2. He has to have good reasons to do campaigning in Texas -- such as making a difference in the Senate race. Texas will have an open seat, and if the Democrats have a strong candidate for the US Senate, then guess who makes some appearances? Where he campaigns, he wins. But that means that the Democrats need a strong candidate. 

3. That of course implies that the Democrats don't have an easier chance to win a Senate seat, whether some incumbent like Corker, Wicker, Brown, (MA) or Kyl (should the opportunity arise) or someone who wins by tea-bagging an incumbent Republican who "isn't conservative enough" and aren't struggling to hold onto the Senate with someone like Brown (OH), Nelson (either one), McCaskill, Stabenow, Tester, or Warner.   

4. He would have to perform well in the suburbs of Dallas and Houston. Obama did badly in those suburbs, much in contrast to suburbs of cities like Detroit and Philadelphia.  Sure, he would have to campaign in places like Arlington, Denton, and Mesquite -- but he would show that he cares about Texas.

4. The war in Afghanistan would have to come to a graceful end. Texas has a large military presence. That is less significant in Texas than in Georgia, an easier target. Such would probably push his approval into the high 50s with a similar vote total. That is good for about an Eisenhower-scale landslide.

5. The Governor could not be on the ballot as a VP candidate. Well, that is unlikely. If the Republicans have enough doubt about carrying Texas  that they would have to nominate Perry for VP, then they are in deep trouble and have all but conceded the Presidency. Texans could conceivably vote for him as VP so that they could get rid of him as Governor.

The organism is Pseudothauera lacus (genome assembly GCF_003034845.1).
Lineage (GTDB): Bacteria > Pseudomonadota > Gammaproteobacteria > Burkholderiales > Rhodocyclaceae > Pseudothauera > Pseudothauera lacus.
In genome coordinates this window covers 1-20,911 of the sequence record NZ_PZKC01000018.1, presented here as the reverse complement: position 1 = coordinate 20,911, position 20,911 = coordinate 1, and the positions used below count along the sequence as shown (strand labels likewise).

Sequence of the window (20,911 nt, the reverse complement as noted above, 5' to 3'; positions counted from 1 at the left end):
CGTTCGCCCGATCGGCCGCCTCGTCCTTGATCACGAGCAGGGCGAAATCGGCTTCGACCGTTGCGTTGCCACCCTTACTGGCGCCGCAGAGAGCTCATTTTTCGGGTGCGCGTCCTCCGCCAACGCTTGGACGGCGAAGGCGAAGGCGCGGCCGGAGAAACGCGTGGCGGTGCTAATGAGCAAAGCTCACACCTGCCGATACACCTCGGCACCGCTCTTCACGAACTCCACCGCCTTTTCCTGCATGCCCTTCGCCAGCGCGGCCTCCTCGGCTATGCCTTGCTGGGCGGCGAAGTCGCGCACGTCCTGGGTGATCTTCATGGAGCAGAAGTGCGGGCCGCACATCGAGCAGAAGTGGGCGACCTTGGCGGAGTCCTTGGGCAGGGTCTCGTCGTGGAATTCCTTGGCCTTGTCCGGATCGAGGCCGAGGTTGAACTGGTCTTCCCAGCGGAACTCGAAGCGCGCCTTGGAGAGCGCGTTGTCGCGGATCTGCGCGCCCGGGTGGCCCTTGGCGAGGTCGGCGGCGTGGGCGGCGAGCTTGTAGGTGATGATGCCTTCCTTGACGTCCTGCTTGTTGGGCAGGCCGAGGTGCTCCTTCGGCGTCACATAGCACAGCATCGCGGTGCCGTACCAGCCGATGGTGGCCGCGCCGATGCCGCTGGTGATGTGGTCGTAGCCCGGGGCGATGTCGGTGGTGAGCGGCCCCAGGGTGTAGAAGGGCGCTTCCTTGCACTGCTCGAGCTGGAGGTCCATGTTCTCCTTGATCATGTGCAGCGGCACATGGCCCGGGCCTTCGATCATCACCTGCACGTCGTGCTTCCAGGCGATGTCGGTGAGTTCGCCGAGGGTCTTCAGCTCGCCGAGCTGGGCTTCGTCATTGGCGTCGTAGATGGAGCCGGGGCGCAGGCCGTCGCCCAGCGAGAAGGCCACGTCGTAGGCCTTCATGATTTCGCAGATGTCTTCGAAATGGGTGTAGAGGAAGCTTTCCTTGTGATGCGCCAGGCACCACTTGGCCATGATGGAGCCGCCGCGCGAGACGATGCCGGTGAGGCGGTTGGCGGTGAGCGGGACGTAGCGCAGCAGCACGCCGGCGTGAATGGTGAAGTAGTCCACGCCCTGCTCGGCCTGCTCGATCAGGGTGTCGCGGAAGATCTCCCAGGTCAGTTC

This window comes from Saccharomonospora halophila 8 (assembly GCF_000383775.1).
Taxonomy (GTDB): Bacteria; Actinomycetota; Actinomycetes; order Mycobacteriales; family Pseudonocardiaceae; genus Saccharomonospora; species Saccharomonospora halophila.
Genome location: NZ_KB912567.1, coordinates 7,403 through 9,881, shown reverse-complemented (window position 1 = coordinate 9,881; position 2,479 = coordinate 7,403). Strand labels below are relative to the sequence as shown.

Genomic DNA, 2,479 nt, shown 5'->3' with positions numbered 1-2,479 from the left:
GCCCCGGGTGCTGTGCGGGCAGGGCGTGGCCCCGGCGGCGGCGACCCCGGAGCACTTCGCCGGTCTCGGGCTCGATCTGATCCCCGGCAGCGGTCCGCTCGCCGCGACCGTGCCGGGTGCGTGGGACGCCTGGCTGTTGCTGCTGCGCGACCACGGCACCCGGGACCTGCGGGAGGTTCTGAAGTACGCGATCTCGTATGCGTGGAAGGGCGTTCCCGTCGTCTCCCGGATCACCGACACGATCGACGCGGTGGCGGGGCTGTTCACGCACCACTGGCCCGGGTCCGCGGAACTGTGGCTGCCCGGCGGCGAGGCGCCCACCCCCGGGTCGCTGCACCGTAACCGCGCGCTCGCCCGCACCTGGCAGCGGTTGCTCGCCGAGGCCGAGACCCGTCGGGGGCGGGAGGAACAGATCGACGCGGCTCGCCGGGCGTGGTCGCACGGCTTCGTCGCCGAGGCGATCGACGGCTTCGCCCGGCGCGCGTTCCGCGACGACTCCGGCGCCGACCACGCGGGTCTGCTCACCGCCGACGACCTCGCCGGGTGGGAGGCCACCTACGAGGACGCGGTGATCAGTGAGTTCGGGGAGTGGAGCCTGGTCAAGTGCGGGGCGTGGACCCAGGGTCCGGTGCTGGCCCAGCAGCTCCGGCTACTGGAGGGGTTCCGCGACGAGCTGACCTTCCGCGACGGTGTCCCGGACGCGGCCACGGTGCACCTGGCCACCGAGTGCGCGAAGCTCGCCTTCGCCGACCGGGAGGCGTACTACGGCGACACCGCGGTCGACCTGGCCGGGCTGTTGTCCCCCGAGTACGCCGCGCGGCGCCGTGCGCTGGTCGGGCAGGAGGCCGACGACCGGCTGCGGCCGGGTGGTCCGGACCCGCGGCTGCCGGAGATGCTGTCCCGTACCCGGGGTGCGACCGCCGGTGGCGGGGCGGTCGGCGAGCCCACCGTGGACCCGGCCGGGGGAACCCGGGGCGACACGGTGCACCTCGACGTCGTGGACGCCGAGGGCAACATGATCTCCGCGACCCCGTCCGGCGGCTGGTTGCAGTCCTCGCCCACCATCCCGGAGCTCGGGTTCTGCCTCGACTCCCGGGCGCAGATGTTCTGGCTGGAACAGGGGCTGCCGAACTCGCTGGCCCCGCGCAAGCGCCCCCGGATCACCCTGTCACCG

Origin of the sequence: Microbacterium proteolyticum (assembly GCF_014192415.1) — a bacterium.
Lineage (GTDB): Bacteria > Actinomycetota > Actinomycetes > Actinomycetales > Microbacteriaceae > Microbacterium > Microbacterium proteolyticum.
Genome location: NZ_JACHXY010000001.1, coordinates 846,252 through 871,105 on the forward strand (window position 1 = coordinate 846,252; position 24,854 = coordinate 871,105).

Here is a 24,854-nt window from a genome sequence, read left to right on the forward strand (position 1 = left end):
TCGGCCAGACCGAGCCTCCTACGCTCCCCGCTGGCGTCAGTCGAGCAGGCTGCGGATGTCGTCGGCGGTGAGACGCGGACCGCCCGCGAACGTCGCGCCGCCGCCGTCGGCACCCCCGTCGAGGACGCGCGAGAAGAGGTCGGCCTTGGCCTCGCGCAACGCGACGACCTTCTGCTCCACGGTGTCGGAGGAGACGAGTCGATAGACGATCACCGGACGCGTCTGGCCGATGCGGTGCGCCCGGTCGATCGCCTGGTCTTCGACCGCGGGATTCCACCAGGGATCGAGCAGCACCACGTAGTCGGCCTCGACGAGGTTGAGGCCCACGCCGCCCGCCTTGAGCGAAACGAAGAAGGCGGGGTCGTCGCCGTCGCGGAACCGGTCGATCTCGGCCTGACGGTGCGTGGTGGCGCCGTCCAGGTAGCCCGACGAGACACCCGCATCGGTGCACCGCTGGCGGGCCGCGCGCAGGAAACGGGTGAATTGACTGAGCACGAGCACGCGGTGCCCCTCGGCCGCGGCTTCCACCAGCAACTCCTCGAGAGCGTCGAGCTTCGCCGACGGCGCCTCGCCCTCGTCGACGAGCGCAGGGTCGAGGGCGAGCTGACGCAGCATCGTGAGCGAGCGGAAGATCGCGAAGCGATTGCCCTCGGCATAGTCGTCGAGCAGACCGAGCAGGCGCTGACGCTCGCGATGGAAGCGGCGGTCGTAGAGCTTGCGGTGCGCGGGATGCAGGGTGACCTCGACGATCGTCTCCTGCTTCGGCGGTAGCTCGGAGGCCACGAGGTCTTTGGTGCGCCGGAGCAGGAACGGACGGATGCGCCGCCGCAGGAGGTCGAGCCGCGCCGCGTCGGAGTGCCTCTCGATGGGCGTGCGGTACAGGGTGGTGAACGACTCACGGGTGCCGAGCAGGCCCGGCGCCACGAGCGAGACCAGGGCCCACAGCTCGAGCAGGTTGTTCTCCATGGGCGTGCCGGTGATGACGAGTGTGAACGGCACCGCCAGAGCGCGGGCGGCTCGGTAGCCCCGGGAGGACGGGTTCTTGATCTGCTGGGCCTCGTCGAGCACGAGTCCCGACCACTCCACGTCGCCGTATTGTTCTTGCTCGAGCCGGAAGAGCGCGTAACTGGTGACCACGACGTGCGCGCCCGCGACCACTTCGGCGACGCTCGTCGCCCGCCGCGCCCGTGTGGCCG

Much must go right for President Obama to win Texas.     

 
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« Reply #40 on: January 26, 2011, 07:10:38 pm »
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4. He would have to perform well in the suburbs of Dallas and Houston. Obama did badly in those suburbs, much in contrast to suburbs of cities like Detroit and Philadelphia.  Sure, he would have to campaign in places like Arlington, Denton, and Mesquite -- but he would show that he cares about Texas.

 

That would be entertaining to see.
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« Reply #41 on: January 26, 2011, 07:15:32 pm »
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4. He would have to perform well in the suburbs of Dallas and Houston. Obama did badly in those suburbs, much in contrast to suburbs of cities like Detroit and Philadelphia.  Sure, he would have to campaign in places like Arlington, Denton, and Mesquite -- but he would show that he cares about Texas.

All those places he mentioned Obama did OK in. Denton and Mesquite actually went for Obama something like 51-49 and Arlington is pretty swing territory with the exception of the wealthy areas like Pantego or Dalworthington Gardens. The strong republican suburbs you're talking about would be places like Coppell or Spring Branch.